The latest tax bill under consideration in Washington supposes that money saved by companies will create jobs and improve wages.
A sympathetic interest group called the Tax Foundation claims the tax cuts would create 975,000 new jobs over 10 years, and boost wages by more than 3%. These are dubious claims, at best, since they ignore the realities of why and where companies spend money.
Wages are an expense, and responsible business management demands that expenses are kept as low as possible. So a fast food restaurant isn’t going to hire a second burger flipper until it has maxed out the flipping frequency of the first (or replaced her with a faster flipper).
The wages for that job aren’t based on how much money the fast food company has in its coffers, but rather by the market’s going rate for flipping, which is based on the number of workers possessing the skills available to do it.
Ultimately, what drives new hiring is demand for more hamburgers, which would mean leaving more money in the pockets of hungry low and middle income consumers.
The tax bill does little on that front, if at all.
Could the new jobs and higher wages come from companies locating (or relocating) back to the United States because taxes are lower? Again, only if they could pay rates at or lower than what they pay somewhere else, so no wage growth here, and if they had to pay more for specific skills in the US market, there’d be no reason to create jobs here in the first place.
It’s far more likely that corporate tax savings will be to increase stock value (by rewarding shareholders with dividends, a goodly percentage of whom are foreigners, and/or buying up stock), and investing in automation and robotics to replace human workers altogether.
Robots are an unrepentant capitalist’s wet dream, because they replace renting imperfect humans with owned machines that don’t need healthcare or time off, turning a balance sheet expense into an asset.
So the tax plan could actually hasten the inexorable move toward fewer jobs, not more of them.
Also, because it could add something north of $1 trillion to the deficit, it will require either more spending cuts over time, which will impact regular taxpayers’ ability to buy things, and/or additional borrowing, which will enrich foreigners who profit from loaning money to the US. Again, nothing positive for jobs or wages.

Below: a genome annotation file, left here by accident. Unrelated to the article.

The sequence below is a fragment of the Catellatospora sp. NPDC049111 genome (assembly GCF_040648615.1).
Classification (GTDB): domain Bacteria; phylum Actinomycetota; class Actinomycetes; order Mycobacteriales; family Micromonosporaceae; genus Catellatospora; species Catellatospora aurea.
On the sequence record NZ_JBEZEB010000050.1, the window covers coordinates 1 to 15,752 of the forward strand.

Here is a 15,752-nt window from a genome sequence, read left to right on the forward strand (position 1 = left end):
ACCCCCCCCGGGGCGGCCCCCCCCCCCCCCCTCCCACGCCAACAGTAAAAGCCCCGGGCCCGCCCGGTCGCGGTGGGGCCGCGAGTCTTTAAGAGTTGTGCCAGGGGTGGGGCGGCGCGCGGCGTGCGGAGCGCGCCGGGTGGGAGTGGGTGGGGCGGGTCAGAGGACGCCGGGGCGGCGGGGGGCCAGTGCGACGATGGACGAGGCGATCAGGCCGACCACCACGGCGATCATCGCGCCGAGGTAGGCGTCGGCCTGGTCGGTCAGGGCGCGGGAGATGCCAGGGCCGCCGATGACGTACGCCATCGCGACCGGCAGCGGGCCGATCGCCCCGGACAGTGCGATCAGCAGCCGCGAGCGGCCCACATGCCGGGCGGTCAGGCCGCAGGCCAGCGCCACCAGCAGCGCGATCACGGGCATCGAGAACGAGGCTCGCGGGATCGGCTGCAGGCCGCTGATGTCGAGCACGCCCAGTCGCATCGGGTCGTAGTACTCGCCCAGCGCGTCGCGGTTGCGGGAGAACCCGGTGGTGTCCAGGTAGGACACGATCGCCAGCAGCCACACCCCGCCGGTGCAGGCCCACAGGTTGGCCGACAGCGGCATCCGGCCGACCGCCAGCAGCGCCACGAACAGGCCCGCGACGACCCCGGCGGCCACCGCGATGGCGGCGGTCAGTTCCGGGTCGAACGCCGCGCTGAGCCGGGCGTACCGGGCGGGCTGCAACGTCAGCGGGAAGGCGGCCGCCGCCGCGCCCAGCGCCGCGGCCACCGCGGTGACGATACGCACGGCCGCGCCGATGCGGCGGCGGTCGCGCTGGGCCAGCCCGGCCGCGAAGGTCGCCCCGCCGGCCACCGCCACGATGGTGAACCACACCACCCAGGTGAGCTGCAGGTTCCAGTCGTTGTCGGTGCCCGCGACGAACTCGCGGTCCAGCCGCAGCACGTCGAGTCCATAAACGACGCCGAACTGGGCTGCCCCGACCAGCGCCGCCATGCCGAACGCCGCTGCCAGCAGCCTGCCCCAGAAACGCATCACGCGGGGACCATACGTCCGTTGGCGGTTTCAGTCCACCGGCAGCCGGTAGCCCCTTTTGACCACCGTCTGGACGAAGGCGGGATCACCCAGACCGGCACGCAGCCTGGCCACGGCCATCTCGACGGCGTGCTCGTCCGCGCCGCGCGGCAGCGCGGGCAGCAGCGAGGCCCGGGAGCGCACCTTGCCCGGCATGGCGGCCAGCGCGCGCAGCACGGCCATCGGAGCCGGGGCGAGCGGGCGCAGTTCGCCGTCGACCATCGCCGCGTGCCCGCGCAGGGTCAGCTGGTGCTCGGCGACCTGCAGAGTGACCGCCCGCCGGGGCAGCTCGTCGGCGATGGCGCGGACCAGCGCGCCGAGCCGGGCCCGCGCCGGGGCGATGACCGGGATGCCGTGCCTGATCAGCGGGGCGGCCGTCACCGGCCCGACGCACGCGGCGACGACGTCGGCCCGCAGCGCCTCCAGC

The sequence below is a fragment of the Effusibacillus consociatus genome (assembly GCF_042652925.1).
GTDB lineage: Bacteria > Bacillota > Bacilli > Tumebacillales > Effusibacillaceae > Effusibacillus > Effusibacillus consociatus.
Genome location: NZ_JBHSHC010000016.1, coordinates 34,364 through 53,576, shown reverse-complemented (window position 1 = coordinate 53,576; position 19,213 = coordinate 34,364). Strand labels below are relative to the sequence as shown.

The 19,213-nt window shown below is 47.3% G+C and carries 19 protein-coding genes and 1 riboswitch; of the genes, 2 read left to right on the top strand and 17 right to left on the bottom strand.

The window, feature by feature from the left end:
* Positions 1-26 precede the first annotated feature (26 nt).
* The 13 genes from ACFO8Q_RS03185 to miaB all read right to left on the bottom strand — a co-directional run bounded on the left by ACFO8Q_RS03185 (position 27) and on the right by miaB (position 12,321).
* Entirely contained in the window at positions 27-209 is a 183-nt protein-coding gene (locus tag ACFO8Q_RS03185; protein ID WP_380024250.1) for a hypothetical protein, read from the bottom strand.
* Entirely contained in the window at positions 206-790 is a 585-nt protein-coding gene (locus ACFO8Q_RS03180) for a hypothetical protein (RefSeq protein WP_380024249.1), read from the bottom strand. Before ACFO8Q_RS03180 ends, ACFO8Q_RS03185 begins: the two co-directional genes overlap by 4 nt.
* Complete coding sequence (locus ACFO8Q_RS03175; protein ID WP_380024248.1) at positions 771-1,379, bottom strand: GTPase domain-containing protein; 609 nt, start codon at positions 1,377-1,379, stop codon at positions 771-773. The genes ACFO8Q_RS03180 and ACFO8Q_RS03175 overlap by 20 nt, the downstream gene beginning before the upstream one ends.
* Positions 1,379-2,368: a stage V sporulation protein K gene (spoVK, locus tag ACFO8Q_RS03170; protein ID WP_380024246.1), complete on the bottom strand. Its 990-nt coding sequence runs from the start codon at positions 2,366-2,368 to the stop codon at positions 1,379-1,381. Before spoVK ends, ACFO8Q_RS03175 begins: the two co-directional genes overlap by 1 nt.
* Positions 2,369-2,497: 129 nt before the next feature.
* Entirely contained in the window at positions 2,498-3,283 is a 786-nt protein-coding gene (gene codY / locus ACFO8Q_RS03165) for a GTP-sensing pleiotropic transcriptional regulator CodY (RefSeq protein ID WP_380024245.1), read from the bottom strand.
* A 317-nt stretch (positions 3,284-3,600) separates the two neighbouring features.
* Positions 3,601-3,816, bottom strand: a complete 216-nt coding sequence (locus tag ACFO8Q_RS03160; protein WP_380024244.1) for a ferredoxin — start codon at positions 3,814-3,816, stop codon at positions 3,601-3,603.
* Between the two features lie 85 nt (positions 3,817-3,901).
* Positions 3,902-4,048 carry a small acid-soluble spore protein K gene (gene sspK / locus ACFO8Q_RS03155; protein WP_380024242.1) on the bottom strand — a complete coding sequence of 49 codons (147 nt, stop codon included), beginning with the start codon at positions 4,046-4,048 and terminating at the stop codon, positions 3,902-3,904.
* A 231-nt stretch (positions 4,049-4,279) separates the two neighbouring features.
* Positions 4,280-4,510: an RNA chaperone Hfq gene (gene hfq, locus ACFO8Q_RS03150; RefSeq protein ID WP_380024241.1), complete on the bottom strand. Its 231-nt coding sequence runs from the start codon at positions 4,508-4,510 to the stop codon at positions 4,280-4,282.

The argument for the tax plan is that economic growth will create jobs, increase wages, and pay for the tax cuts.
In other words, it’s based on economic myths, like “all taxes are bad,” or “the magic of the marketplace.” Growth will simply emerge from a marketplace because the rich, unfettered by government-imposed responsibility to community or environment, will create opportunities for all.
It would make Ayn Rand and Gordon Gekko proud.
But it’s an insult to capitalism; no, it’s worse than that, it denigrates and impedes the system from working as it should. The debate should be about what problems we’re trying to solve, and then how we might spend — or stop spending — our tax dollars to solve them.
What’s the trade-off between cutting corporate tax rates and, say, investing in a mammoth program to rebuild America’s infrastructure? Could aggressive skill retraining enable more Americans to find currently unfilled jobs vs. paying companies in hopes they’ll find workers to fill new ones? Will a cut in the estate tax that benefits a small percentage of people help the economy more than slashing the mortgage deduction taken by many more may hurt it?
If we’re going to borrow $1 trillion, could we do things smarter and more aggressively helpful for economic growth than simply hand it off to corporations and wealthy individuals?
Capitalism works when the market can vet and choose the best ideas, which means valuing things that contribute to both individual and collective good. It’s not something in which one can believe; valuation is done in legal tender because it’s an agnostic arbiter.
As such, the marketplace of public discourse is failing us, too. It’s being dominated by one political party that presents its hopes and biases as if they were facts, which they’re not. The opposition is structurally relegated to opposing instead of co-leading, but has otherwise failed to explain how better to address the problems that the tax plan purports to fix.
Economics should be a conversation about numbers, not theology, and its conclusions administrative decisions, not declarations of faith.
No true capitalist believes in myths.
[This essay was originally published at Recapitalism.net]